Funktionella och dissociativa neurologiska symptom - en patientguide
Other Functional Symptoms
Studies have shown that patients with functional neurological symptoms have a higher frequency of experiencing functional symptoms elsewhere in the body.
These may include:
Irritable Bowel Syndrome
Unexplained heartburn and indigestion (functional dyspepsia)
Fibromyalgia (see pain)
Temporomandibular Joint Dysfunction
Atypical Facial Pain
Loin Pain Haematuria Syndrome
Chronic Unexplained Fatigue (see fatigue)
Chronic Pelvic Pain / Painful heavy periods
Atypical chest pain
Sometimes, this reflects a very longstanding vulnerability to these symptoms with different symptoms coming and going since late teenage / early twenties.
This is not always the case. You can have any of the functional symptoms described in this website in isolation or you can be very healthy for 40 or 50 years and then get lots of functional symptoms even when you have never had them before.
But it can be useful to see that, if you do find yourself seeing your GP or different specialists with lots of different genuine symptoms and ‘nothing seems to turn up’, that you are not alone and this pattern of illness is well recognised. See ‘ Labels’ for more discussion of this.
Irritable Bowel Syndrome (IBS)
This common condition usually presents with abdominal bloating or pain associated with constipation and/or diarrhoea. Together with other functional abdominal problems it accounts for one third to one half of all patients seen in gastroenterological clinics in hospital As with functional neurological symptoms, there is no structuaral disease process causing the symptoms. Gastroenterologists view IBS as a genuine problem which is caused by a disorder in the function of the gastrointestinal tract. The focus of attention in this condition has been looking at disturbances in the nervous control of the bowel (including the brain)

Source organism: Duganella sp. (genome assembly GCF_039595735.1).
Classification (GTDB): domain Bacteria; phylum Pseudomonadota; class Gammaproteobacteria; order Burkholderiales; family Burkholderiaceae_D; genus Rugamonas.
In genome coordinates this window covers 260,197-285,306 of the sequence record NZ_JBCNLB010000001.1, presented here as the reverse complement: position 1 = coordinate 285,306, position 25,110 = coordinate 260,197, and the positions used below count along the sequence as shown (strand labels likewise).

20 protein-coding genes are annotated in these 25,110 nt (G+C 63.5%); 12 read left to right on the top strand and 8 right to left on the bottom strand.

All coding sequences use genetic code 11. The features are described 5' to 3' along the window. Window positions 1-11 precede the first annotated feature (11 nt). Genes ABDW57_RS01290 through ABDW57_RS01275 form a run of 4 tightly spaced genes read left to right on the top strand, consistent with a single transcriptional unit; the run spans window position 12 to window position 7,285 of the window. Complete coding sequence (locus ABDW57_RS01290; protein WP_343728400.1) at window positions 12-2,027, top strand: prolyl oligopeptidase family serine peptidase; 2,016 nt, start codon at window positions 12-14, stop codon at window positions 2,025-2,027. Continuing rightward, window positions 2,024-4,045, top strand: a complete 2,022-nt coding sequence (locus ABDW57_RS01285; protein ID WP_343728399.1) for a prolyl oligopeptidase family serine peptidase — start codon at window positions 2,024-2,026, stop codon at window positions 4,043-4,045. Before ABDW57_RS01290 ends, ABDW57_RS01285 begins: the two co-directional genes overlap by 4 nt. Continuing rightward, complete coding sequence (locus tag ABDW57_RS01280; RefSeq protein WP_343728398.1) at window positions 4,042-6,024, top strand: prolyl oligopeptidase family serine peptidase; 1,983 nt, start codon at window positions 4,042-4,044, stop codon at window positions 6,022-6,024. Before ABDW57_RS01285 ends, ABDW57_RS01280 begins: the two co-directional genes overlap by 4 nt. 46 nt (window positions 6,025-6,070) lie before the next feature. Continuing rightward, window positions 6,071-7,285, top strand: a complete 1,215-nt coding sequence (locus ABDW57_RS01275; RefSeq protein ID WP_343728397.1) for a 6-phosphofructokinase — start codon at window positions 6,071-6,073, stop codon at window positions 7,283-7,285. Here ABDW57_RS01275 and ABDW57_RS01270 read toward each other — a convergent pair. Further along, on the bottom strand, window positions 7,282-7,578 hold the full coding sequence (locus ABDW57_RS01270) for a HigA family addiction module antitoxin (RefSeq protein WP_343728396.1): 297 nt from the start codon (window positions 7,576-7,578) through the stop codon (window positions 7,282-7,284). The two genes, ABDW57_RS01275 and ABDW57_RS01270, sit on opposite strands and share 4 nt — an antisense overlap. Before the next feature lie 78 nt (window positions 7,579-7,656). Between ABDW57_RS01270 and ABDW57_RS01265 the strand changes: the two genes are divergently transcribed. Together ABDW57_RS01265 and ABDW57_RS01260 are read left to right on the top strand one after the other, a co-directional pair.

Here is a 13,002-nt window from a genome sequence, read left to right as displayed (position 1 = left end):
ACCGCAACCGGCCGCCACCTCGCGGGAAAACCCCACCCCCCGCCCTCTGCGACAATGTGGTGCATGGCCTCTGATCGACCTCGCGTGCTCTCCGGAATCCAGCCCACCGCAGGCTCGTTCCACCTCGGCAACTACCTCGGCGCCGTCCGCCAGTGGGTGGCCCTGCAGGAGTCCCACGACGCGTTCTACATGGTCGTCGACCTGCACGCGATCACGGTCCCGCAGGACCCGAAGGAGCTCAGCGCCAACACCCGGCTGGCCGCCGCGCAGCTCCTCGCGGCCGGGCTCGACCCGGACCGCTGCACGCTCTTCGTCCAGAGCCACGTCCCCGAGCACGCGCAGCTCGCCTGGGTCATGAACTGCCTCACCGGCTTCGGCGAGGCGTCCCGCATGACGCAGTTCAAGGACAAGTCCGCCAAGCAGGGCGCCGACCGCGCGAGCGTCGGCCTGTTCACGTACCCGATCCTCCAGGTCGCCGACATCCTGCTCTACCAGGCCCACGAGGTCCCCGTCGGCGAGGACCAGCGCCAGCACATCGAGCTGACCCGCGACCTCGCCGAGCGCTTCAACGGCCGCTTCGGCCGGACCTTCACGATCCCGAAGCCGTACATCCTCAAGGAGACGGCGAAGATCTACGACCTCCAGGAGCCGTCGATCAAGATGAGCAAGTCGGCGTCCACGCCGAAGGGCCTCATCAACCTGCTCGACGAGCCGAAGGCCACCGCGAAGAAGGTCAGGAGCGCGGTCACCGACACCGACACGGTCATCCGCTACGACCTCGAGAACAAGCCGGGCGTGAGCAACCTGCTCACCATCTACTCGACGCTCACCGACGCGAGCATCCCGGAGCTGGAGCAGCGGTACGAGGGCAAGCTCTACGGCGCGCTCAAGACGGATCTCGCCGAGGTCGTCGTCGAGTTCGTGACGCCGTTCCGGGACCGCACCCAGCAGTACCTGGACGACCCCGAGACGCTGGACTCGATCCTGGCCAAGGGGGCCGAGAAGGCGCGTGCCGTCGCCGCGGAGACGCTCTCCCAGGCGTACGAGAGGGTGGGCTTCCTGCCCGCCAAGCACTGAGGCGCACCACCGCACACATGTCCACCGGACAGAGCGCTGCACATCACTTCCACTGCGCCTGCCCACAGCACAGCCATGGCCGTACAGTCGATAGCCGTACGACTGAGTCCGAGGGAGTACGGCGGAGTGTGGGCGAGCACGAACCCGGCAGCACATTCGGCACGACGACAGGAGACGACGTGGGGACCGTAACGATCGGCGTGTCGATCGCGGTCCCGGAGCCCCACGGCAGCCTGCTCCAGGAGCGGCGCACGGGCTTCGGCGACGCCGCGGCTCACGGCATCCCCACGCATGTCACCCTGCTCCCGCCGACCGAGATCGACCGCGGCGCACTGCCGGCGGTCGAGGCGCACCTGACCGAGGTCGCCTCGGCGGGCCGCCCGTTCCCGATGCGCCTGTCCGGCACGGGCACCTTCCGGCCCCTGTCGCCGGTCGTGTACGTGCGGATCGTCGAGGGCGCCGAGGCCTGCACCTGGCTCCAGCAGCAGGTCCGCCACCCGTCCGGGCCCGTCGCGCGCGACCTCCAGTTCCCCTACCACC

Irritable Bowel Syndrome has been defined by gastrointestinal specialists as:
At least 3 months, with onset at least 6 months previously of recurrent abdominal pain or discomfort* associated with 2 or more of the following:
•Improvement with defecation; and/or
•Onset associated with a change in frequency of stool; and/or
•Onset associated with a change in form (appearance) of stool
*Discomfort means an uncomfortable sensation not described as pain.
Functional Dyspepsia (IBS)
This is when people have heartburn or indigestion symptoms but nothing can be found to explain the symptoms with camera or other tests. Functional dyspepsia has been defined by gastrointestinal specialists as:
At least 3 months, with onset at least 6 months previously, of 1 or more of the following:
•Bothersome postprandial fullness
•Epigastric burning and
•No evidence of structural disease (including at upper endoscopy) that is likely to explain the symptoms
Chronic Pelvic Pain / Painful heavy periods
In women with functional neurological symptoms there is a striking increased frequency of previous gynaecological problems. This may include
•Excessive Period pain
•Chronic pelvic pain
As a result of these symptoms, there is a much higher rate of hysterectomy (removal of the womb) in patients with functional neurological symptoms than the general population
Whilst there is a clear association with these gynaecological problems, it is not known clearly what lies behind it. A vulnerability to pain symptoms and syndromes may be important.
The most useful thing to know here is that if you do have a history of gynaecological trouble and now have functional neurological symptoms, then this may not be a complete coincidence.
Men with functional neurological symptoms are also probably more prone to developing testicular pain in the same way, although the literature on this is smaller.
Atypical Chest Pain
When people present to a chest pain clinic, around one third of patients have no evidence of coronary artery disease, stomach/gullet or other recognised cause for pain. Their pain is all too real though, may be recurrent and be frightening as it feels as if they are having symptoms of angina or a heart attack.
Often this presentation is called ‘atypical chest pain’. It is another functional symptom best thought of as a pain syndrome affecting the chest (see pain). Pain in the chest is alarming. Also, alarm, in the form of acute severe anxiety (called panic), typically causes a feeling of chest tightness. So it is easy to see how these two conditions can make each other worse in a vicious circle.
It is important to recognise that nany people with atypical chest pain are not that anxious and do not panic.